A book can be a puzzle or it can be an experience. If it is an interesting puzzle, and you are the kind that likes puzzles, the puzzle may pull you through to the end. But once you reach the end, the puzzle is solved. There is no reason to read the puzzle again once you know the answer.
An experience, on the other hand, is enjoyable as a whole. If you have a profound experience reading a book, you will want to have that same experience again in the future. More specifically, you will from time to time wish to have that old experience again rather than some new experience that you might get from reading a new book.
I think there are all kinds of discrete techniques for making books that are puzzles. But I think that making books that are experiences is about overall excellence of execution. To date, at least, we have not managed to reduce all human accomplishment to repeatable techniques. Much still depends on tacit knowledge or what we might more vaguely call sensibility. One develops that sensibility, that capacity for excellence of execution, by immersion in the art.
But immersion in the art is not enough either. Lots of people have immersed themselves in the art and not emerged as artists. There is some other ingredient as well. The nearest I can come to naming it is vision. Where that comes from, I don't know. And I wish there was a way to tell if you have it or not, but I don't think there is. (I would really like to know if I have it so I could direct my energies appropriately.) But whatever it is, there is not anything that can be reduced to a repeatable technique.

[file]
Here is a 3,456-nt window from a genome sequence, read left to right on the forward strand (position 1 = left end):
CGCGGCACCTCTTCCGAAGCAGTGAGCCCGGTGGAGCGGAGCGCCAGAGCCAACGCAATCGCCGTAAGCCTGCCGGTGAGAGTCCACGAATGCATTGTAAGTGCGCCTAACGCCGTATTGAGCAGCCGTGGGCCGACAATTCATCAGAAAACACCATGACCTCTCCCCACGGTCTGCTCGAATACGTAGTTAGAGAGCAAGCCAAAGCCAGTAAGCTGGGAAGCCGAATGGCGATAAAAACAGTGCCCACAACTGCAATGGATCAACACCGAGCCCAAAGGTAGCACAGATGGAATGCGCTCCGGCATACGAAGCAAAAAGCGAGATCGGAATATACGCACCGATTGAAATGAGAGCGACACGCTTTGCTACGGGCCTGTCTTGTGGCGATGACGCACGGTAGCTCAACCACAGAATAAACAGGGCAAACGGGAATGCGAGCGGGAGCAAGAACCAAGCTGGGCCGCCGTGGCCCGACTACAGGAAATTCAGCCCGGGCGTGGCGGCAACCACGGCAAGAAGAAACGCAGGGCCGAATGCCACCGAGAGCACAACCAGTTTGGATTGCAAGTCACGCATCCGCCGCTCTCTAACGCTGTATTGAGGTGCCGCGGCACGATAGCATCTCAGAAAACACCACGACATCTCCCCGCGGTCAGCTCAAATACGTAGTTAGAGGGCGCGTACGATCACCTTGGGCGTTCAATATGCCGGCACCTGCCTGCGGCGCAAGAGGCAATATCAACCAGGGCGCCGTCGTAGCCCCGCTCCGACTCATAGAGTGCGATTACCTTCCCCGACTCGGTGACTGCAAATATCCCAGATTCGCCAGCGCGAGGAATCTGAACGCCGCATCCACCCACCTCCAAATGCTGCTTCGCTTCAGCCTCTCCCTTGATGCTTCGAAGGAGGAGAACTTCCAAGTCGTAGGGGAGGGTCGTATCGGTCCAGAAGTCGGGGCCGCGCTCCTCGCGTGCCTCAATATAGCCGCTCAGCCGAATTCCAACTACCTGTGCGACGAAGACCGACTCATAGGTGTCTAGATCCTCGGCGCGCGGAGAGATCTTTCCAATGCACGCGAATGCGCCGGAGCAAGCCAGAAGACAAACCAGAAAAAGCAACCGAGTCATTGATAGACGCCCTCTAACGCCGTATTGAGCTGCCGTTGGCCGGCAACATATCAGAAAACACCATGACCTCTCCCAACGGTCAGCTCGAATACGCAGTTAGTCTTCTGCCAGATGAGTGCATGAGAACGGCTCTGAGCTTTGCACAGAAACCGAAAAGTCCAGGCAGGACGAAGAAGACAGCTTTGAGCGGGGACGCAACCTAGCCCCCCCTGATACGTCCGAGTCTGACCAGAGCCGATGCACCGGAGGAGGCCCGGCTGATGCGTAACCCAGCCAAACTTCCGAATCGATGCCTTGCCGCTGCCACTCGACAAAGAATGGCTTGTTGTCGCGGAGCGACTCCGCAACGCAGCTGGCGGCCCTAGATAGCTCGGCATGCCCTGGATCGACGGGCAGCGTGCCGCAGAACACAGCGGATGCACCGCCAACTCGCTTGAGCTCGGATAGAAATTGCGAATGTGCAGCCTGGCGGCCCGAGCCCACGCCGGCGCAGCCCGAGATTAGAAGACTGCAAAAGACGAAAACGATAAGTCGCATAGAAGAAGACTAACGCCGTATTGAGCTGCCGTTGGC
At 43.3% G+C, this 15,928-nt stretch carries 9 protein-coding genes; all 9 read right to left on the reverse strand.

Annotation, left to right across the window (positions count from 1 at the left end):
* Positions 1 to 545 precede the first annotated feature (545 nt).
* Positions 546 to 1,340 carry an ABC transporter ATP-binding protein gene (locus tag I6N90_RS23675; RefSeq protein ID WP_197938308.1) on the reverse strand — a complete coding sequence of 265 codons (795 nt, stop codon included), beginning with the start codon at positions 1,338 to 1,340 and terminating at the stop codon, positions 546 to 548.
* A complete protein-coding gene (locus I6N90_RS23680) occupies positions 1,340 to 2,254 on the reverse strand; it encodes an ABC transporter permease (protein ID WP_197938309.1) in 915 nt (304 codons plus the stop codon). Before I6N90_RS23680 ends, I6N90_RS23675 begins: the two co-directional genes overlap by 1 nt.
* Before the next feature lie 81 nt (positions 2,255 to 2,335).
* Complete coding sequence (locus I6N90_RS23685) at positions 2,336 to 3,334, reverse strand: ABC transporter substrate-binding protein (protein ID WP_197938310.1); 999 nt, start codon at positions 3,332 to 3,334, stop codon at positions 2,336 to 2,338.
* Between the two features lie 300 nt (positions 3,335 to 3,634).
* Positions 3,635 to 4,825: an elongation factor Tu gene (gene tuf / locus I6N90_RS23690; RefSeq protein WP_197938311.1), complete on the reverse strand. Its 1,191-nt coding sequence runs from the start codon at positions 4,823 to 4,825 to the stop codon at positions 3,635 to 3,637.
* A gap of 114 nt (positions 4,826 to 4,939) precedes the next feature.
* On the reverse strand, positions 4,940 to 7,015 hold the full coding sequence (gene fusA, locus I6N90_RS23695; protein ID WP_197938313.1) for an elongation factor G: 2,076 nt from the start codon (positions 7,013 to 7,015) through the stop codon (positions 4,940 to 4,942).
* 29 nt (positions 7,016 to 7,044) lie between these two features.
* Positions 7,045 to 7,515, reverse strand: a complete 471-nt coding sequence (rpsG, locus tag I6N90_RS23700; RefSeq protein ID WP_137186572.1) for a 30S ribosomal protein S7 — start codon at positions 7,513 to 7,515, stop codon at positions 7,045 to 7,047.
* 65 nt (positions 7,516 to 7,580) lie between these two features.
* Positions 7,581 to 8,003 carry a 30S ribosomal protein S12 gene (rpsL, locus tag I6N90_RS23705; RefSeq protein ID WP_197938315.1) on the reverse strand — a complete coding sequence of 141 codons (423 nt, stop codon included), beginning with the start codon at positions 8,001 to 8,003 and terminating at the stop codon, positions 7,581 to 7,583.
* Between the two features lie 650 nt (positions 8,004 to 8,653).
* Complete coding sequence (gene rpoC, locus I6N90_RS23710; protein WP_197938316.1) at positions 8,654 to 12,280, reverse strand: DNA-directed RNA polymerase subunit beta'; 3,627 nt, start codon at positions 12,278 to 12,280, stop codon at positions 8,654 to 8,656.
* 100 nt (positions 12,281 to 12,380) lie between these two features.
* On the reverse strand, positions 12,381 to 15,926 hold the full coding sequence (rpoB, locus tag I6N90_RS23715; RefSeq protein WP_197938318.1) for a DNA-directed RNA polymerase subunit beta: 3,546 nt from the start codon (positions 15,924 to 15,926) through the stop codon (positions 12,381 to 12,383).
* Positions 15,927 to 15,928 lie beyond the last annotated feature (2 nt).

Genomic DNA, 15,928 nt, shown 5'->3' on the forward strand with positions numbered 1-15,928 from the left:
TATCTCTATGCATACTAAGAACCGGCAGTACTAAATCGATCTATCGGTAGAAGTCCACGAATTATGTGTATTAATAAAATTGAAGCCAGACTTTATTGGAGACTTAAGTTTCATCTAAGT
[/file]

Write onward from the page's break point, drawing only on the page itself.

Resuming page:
EDIT: This edit is to capture something that came up in comments to a answer that has since been deleted. We don't always want to reread a book that we thought was good, or even great. Often our reaction is that we want more of the same -- more by the same author, more with the same setting, more with the same theme. It is like going on a scenic drive. You may see a superb view, but you don't loop around endlessly looking at it over and over again. In most cases, you drive on looking for the next great view.
So why do we go back to certain places over and over? Why do we read certain books over and over? A great experience is part of it. We would not go back if it were a lousy experience. But why go back instead of looking for other similar experiences? This is part intuition and part guess, but I think the answer may be comfort.
When we seek adventure, we head outward, towards the new and unknown. But when we seek comfort, we head home, to the familiar. A well loved book is a kind of home, a place of comfort. Different books may be comforting to different people, just as different places are comforting to different people.
Is there a recipe for making a book comforting? I doubt there is. Comforting is not the same thing as comfortable. I have stayed in many comfortable hotel rooms, but none of them were comforting. Home is comforting. Certain books are our literary homes and we return to them for comfort.